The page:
HISTORY OF DAVID JEHU COX
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HISTORY OF DAVID JEHU COX
Research, summarized and compiled from various histories, recorded interviews, records, and personal knowledge
by Clark L. Cox
David Jehu Cox was born to Isaiah Cox and Henrietta Janes on June 16, 1864 in St. George, Utah. David was the 4th child and 2nd son of the nine children of the Isaiah and Henrietta family.
Jehu continued to live in St. George during his youth. As a youth he was taught by Isaiah how to be a good and hard worker. He proved he had learned well when, at the age of sixteen, he bought a span of gray horses for $400 and worked in the Eldorado Mine in Southern Nevada hauling salt for $8.00 a day. He had the team paid for in two months. He continued to use the team during his young adult life and early during his marriages. Primarily, he made hauls from the mines in Southern Nevada and Southern Utah.
The price of being headquartered in and around St. George included significance distances between the St. George area and the mines as well as the other Mormon settlements in the two state areas. As an example, a trip from the lower Muddy River or Overton, Nevada back to St. George was a trial of stamina in itself. David Stout tells of one trip from Overton to St. George in August 1882. “While traveling now, David Cox the driver stops every few miles and waters the horses with a bucket and throws water over them to cool their famished and weary limbs. Camped overnight at Beaver Dam, Arizona.”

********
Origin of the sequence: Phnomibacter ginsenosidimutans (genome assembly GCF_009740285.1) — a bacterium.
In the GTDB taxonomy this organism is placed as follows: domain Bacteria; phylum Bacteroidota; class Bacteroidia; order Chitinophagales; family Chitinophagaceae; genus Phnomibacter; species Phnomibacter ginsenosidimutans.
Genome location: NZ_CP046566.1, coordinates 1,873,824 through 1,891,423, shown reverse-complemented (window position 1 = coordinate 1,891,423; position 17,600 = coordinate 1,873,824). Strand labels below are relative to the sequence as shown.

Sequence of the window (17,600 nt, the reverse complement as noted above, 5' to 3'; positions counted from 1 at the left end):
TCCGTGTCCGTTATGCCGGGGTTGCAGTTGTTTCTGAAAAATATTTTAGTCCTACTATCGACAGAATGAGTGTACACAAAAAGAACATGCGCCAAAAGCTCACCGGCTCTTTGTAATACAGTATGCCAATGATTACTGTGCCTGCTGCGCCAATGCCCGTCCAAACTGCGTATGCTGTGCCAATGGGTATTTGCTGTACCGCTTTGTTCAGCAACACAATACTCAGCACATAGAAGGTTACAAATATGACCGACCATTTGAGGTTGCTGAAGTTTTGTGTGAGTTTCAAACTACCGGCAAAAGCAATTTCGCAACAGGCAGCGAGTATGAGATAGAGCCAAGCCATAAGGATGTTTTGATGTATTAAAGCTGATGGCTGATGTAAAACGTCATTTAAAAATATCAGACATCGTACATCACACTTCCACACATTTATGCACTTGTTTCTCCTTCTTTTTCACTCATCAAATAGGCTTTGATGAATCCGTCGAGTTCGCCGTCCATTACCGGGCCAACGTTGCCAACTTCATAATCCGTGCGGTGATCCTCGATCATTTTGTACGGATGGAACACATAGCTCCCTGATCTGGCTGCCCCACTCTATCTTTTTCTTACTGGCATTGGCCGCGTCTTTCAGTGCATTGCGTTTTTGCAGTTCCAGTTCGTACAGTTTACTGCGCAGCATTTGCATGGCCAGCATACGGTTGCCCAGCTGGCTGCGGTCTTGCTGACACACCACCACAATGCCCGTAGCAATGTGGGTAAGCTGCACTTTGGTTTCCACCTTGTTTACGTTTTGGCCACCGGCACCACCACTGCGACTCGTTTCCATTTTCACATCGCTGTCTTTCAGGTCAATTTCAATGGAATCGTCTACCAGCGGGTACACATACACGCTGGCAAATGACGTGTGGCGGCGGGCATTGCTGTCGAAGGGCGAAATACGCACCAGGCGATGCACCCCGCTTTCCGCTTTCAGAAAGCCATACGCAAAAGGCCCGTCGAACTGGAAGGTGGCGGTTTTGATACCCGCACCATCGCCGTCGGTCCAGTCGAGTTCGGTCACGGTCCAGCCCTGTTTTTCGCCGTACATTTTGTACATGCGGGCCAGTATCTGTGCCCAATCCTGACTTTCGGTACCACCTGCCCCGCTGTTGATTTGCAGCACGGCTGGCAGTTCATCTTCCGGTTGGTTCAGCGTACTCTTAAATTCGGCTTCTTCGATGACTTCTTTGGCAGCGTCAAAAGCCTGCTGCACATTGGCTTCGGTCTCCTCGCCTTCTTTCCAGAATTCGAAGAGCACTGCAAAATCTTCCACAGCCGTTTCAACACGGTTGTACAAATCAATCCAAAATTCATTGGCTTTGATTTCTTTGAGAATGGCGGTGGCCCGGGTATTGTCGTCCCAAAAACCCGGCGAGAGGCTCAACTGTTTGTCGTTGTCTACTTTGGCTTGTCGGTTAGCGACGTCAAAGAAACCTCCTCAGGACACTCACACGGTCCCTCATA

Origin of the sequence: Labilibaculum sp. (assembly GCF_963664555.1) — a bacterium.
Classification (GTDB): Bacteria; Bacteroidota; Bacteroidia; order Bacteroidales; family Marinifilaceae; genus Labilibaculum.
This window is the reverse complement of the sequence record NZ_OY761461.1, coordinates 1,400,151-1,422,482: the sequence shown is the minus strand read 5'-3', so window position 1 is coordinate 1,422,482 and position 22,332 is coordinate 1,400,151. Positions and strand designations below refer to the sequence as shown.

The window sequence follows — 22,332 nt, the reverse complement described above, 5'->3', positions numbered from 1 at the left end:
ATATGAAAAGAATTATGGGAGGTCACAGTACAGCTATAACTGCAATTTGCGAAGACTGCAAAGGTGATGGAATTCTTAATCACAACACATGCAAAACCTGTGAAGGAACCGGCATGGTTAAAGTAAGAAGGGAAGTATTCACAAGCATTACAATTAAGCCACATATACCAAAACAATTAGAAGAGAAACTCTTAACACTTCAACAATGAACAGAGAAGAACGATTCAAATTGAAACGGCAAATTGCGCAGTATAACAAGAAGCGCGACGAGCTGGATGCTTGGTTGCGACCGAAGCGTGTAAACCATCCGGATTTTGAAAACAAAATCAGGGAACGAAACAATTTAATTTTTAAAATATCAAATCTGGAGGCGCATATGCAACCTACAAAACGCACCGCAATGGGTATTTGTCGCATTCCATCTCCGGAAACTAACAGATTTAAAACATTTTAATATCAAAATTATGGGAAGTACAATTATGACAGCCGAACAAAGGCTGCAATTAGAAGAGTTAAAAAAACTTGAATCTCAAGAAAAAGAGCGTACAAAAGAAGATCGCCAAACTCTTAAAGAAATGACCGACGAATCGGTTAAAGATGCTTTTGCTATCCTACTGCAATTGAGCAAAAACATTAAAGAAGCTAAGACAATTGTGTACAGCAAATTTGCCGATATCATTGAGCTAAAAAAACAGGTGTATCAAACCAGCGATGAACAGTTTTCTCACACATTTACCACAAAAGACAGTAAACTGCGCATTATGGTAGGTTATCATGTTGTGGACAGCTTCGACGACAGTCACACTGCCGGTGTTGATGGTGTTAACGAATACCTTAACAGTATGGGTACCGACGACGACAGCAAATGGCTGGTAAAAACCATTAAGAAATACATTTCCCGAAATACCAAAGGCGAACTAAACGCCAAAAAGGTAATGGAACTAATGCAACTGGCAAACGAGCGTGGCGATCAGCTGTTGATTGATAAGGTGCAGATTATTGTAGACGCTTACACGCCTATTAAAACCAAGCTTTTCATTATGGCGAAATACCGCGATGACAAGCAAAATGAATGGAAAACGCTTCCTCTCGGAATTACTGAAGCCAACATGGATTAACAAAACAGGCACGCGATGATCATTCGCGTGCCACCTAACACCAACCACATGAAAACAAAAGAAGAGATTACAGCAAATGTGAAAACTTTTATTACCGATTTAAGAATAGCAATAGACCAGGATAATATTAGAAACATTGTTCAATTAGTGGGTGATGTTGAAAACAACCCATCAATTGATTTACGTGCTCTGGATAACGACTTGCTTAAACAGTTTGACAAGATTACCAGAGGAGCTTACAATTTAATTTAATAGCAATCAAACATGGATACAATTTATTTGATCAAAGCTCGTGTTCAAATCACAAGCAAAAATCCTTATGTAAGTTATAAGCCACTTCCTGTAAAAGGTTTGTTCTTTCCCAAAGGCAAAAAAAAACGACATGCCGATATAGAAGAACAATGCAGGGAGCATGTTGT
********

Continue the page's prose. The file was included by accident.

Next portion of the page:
Henrietta, David’s mother, was traveling with David on the same trip, and she tells how they camped the next night a few miles out of Santa Clara after the team had managed to pull its load through all of the sandy roadway for those twenty miles. They arose the next morning early so they could reach St. George by 9 a.m.
In the fall of 1887, Annie Cox’s father moved the family to Overton, Nevada to help take care of his wife, Hanna, when his son Albert was born. There, Annie met David Jehu Cox and was married to him April 3, 1888 in the St. George, Utah Temple. Shortly after their marriage they moved to the small farming community of Bunkerville, Nevada. Soon after arriving in Bunkerville, in January of 1890, David and Annie bought a lot and built a one room 12’ x 14’ tent where all of their children were born. The mother and the five children, four girls and one boy, lived in this one room for a number of years, until all of them were grown.
Annie’s and David Jehu’s marriage was a plural one, with Annie being the second of the two wives. There were a total of 12 children in the other family. It seemed that the two families lived separately, Annie’s in Bunkerville and the other family in Overton, Nevada. Many of the plural marriages of that time succumbed to the action of the Government of the United States passing a law that outlawed plural marriages and the Church of Jesus Christ of Latter-day Saints discontinuing such marriages. Cohabitation with more than one wife was not legally permitted. In fact, the Government sent marshals throughout the Mormon communities, arresting the men of any continuing polygamous cohabitation. After years of strain and hiding from the marshals, David Jehu, in or about 1903, moved to Overton to live with his first wife. In 1904, while he was a member of the Overton Ward, David Jehu was called to serve a mission in Texas.